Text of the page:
Three SA priests defrocked over child abuse claims
Precious Blood Sister Hermenegild Makoro, secretary-general of the Southern African Catholic Bishops' Conference, confirmed the damning allegations, which have placed South Africa among the countries scandalised by what Pope Francis has described as a “monstrous” crisis.
The US, Chile and Germany are among the countries also embroiled in turmoil facing the church.
“Thirty-five cases of clergy sexual abuse have been reported to the church since 2003 in South Africa,” said Makoro
She added that only seven of the 35 cases of priests preying mostly on young boys were currently being investigated by the police, and none had led to a conviction.
An exception is the case against Georg Kerkhoff, a German priest who is currently serving a six-year sentence for more than 20 cases of child abuse.
Makoro said another Joburg priest was ordered to refrain from conducting church services after he was accused of abusing two children 30 years ago.
He appealed, but the church refused to allow him back to perform services, and his marriage officer licence was suspended.
Makoro said the church had been working hard to tighten their responses to cases of sexual abuse within the ministry.
She said the church had introduced the child-safeguarding policy in 2015 to ensure tighter measures.
Police spokesperson Brigadier Vish Naidoo said all sexual offences were investigated thoroughly by specialised sexual offence units.
“When cases are reported, they are not recorded as a teacher or a priest abusing a child.
"Our specialised sexual offence units are doing well in investigating the cases,” Naidoo asserted.
Makoro added that in instances where complaints against priests had been found to be credible, they had been withdrawn from the ministry and, in some cases, suspended.
Suspension during an investigation included removal from pastoral duties, risk assessment and a psychologist’s report.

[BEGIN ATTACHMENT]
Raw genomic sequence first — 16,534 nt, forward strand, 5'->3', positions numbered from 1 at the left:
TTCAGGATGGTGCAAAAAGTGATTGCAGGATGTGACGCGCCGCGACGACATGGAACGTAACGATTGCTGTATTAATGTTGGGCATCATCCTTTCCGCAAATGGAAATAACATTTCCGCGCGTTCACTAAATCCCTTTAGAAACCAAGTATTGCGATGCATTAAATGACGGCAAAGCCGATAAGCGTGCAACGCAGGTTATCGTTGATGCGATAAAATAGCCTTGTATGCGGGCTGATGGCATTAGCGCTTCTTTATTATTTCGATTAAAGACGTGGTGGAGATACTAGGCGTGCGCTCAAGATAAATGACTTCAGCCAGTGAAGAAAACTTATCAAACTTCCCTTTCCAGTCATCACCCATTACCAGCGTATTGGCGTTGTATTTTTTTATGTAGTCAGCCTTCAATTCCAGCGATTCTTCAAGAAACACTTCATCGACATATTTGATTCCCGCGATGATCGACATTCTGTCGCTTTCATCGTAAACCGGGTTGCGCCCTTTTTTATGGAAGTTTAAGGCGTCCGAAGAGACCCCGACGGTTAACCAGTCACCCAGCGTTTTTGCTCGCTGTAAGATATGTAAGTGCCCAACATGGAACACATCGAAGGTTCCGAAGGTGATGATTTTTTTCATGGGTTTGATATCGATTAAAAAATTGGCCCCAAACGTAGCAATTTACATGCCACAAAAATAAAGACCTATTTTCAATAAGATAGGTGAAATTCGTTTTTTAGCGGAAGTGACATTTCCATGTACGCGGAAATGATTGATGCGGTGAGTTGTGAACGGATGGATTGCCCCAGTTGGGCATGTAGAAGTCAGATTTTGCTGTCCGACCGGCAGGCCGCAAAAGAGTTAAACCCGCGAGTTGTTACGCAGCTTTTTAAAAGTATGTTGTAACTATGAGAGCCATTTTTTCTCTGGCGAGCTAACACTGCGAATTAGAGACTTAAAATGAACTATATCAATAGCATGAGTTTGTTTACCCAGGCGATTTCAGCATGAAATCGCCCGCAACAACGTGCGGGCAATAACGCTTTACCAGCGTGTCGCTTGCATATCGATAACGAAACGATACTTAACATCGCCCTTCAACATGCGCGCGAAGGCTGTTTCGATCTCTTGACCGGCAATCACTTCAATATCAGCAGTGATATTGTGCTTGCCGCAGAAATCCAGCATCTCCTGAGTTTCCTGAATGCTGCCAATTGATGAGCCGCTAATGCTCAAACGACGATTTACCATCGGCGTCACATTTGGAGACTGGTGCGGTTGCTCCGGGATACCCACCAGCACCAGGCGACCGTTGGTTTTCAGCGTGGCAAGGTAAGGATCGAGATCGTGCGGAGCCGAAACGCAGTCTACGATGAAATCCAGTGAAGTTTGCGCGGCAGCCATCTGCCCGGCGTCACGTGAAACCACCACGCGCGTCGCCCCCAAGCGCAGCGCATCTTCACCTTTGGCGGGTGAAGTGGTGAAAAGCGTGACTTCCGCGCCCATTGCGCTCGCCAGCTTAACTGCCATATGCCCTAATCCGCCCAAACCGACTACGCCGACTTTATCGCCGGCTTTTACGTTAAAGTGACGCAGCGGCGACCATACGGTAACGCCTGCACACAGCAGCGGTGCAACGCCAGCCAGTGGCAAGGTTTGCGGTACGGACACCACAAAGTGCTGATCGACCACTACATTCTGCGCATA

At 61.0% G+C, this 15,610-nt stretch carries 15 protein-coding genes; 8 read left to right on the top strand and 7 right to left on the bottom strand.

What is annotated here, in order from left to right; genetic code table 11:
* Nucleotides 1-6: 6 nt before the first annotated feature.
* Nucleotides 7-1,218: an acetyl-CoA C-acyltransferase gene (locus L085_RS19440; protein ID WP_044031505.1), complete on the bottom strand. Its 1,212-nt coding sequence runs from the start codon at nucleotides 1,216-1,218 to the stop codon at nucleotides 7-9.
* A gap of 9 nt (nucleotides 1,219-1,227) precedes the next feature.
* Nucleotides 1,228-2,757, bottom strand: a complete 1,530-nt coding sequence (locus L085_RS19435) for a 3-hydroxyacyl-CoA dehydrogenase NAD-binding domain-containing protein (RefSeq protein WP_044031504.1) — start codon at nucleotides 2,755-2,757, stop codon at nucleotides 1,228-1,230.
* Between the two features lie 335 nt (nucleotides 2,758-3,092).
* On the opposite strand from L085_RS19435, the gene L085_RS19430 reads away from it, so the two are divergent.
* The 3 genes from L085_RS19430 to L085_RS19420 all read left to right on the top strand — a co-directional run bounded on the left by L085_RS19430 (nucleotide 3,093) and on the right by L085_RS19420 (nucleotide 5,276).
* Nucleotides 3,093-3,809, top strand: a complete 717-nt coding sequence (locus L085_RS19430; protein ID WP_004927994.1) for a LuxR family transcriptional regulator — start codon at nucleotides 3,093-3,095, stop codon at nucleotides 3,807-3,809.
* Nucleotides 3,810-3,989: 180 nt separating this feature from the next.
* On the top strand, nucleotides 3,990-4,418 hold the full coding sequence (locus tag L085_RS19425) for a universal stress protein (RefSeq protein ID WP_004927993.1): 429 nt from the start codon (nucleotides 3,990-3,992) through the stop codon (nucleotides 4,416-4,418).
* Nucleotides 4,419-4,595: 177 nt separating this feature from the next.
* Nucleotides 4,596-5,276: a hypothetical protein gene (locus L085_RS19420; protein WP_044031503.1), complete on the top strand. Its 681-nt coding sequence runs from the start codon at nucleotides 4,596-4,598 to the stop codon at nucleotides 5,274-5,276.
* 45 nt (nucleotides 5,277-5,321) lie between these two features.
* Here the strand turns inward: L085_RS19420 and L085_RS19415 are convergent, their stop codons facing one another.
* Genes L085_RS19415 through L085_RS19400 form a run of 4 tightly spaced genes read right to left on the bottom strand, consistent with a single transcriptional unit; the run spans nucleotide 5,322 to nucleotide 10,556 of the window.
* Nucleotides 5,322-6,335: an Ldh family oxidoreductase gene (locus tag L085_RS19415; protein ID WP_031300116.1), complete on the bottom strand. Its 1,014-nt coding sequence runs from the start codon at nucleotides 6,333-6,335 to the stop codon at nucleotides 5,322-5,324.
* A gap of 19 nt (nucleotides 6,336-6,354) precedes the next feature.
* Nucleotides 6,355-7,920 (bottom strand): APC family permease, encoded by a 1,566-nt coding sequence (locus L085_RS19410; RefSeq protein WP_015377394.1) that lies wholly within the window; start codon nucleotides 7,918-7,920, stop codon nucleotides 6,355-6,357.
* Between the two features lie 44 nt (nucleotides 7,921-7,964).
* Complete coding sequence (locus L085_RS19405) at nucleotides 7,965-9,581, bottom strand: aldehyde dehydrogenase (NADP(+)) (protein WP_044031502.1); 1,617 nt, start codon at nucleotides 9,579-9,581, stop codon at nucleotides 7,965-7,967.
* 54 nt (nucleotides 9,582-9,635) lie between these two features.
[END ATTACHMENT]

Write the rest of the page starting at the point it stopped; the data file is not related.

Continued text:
“Although there still are omissions in our systems due to the size and logistics of the church, we are committed to, and constantly actively working towards, rectifying this.
“We acknowledge the reality of sexual abuse by some clergy, but we are committed to making changes.
"It is a work in progress,” explained Makoro.
The church had a list of sex offenders and reported cases, which were being dealt with through the local professional conduct committees.
Cases involving sexual abuse of minors was also forwarded to the Congregation for Doctrine and Faith at the Holy City in Rome, Makoro said.
Those entering the priesthood undergo psychological tests to evaluate emotional, cognitive, social and personality functioning. The assessment included an interview to review their psychological, clinical and spiritual history.
William Segodisho, 46, was allegedly sexually abused as a teen by Father William MacCurtain at Christ the King Cathedral in Braamfontein, Joburg, for nearly four years while in the cleric's care in the 1980s. The priest has since moved back to the UK.
Segodisho complained to another cleric, who also allegedly abused him. Segodisho said that in asking for help he promised never to reveal the name of the priest. Segodisho said the priest who helped him report MacCurtain was killed by a man with whom he allegedly had a sexual relationship.
Last week, MacCurtain finally apologised to Segodisho. “I recognise that my behaviour towards Mr Segodisho in the 1980s violated the trust he had put in me as a Catholic priest. I deeply regret the pain I have caused Mr Segodisho, and wish to apologise to him unreservedly."
The British Province of the Society of Jesuits said in a statement they had removed the cleric from the ministry.
Segodisho said the abuse had left him scarred and led him to abuse drugs and alcohol and landed him in prison.
For years, he had begged the church to take his claims seriously, but they didn’t. Eventually the church took him for counselling and paid R20000 for him to further his studies.